Abortion rights advocates took to the streets of downtown Delray Beach and elsewhere around South Florida and the state Saturday as civil rights and other liberal groups seek to deflect proposed state laws by conservatives to ban the procedure.
Sponsored by Women’s March National, more than 600 events were planned nationally as advocates sought to extend a show of political force that started in 2017. Other Florida events took place in Miami, Fort Lauderdale, Palm Beach, the Tampa Bay area, Fort Myers, Pensacola and Tallahassee, collectively drawing thousands of people. The mission: protest restrictive laws regulating a woman’s right to choose.
In Delray Beach, marchers and politicians took aim at a new Texas law that bars abortions after about six weeks. The law’s measures include a permission provision for informants to report abortions to the authorities.
On a warm afternoon, a crowd estimated at around 200 gathered at Old Schoolhouse Square to hear state and local politicians denounce the law and warn against a growing conservative movement against women’s rights.
Their message: this is no time to be complacent.
State Sen. Lori Berman blasted the Texas law — and a recently filed bill in the Florida Legislature that reflects it. She urged the demonstrators to “flood” state lawmakers in Tallahassee with objections by phone and email.
“Let them know this is not acceptable,” Berman said. “We are not going backwards.”
“Register to vote,” she added. “Make sure all of your friends vote and make sure they vote only for candidates who support abortion rights.”
Other speakers including Delray Beach Mayor Shelly Petrolia followed with a similar theme. Urging demonstrators to register to vote and to remain mindful that the nation’s women still need to rally to pass an Equal Rights Amendment that failed to draw enough support among the states to amend the U.S. Constitution.
Then, with town police running interference at intersections, the crowd marched to the local courthouse across Atlantic Avenue from the city’s tennis center.
The bill would ban abortion after a fetal heartbeat can be detected, generally at about six weeks, although the science is disputed as to whether a heartbeat exists before seven weeks of gestation.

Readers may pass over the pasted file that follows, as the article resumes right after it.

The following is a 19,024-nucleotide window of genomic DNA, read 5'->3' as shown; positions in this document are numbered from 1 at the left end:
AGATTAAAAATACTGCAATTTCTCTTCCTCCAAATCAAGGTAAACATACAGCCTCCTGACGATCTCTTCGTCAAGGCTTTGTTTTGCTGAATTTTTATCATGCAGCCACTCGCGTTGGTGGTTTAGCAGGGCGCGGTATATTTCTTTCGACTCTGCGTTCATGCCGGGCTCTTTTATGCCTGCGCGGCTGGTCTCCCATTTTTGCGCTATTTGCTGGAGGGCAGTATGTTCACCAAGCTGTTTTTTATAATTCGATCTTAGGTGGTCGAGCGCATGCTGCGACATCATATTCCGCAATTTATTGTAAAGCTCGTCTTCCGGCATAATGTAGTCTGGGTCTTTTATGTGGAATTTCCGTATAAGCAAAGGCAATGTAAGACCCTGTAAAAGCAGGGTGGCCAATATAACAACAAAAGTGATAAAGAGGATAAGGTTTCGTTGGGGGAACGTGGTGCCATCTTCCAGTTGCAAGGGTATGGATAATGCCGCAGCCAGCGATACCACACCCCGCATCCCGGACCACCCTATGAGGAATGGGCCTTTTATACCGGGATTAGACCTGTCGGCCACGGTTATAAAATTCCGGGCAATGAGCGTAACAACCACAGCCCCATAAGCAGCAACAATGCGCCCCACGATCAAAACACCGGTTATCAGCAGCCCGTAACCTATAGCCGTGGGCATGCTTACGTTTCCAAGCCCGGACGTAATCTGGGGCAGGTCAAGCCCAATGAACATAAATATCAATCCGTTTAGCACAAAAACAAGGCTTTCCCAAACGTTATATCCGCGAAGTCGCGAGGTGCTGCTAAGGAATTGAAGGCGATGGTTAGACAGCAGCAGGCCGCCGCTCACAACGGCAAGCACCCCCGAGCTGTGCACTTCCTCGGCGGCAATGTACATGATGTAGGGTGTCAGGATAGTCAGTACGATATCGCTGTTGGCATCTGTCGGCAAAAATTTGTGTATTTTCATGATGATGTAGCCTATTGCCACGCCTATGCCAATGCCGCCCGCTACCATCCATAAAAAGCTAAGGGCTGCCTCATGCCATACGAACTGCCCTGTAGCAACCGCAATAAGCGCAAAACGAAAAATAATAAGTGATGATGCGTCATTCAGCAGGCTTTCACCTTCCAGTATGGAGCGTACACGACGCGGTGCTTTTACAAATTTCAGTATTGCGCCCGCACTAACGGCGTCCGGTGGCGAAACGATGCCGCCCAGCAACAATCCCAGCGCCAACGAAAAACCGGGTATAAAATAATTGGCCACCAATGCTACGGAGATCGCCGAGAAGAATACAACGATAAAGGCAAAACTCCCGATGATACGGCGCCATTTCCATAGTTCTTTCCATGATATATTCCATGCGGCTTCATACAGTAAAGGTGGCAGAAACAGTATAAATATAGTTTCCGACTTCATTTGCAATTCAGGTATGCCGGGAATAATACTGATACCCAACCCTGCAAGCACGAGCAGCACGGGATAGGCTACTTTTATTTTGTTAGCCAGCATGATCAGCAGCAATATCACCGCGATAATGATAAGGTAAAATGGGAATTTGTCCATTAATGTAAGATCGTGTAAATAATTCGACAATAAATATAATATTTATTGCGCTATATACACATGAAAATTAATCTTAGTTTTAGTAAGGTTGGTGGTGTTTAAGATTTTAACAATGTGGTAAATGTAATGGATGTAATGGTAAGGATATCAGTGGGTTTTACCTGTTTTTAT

“This is outrageous, said Telene Thomas, organizer of the Delray event. “These medieval laws are not only a threat to women’s health, they are a threat to their legal, civil and economic status as adults.
The crowd was a mix of young and old — including those who fought for reproductive rights before the U.S. Supreme Court’s Roe v. Wade decision that allowed abortion in 1973 — as well as many who were born thereafter.
There were no signs of counter-protesters and police in the street said they had heard of no incidents.
But during a speech by Florida State Rep. Omari Hardy, a man called out from the crowd, “What about the little girls in the womb?”
The unidentified man repeated the question twice after Hardy denounced “Folks in Washington, D.C., pretending that they know better for a woman and her body than herself.”
Women in the crowd quickly responded.
“If you don’t want an abortion don’t have one!” snapped one audience member.
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“Vasectomy!” called out another. “Her body, her choice.”
The man then departed the rally without incident.
Hardy, who is from West Palm Beach, is among several candidates seeking to fill the congressional seat vacancy created by the death of the late Alcee Hastings.
Some in this country, Hardy told the rally, “don’t believe apparently that people other than white men should have a say. There are some folks who don’t believe in democracy at all. There are some folks who don’t believe that a woman should have a right to make choices about her body.”
A number of veteran abortion right campaigners in the crowd said they are ready for a few more rounds, including Gloria Stein, 82, of Delray Beach, who said she has met activist Gloria Steinem seven times.
“She knows I’m a Florida groupie,” said Stein, the mother of two daughters. “Every time she signs a book, she signs it, ‘the other Gloria,’ I have a sense of honor, I‘ve been through a lot of challenges but my sense of humor keeps me alive. Rallying keeps me alive.’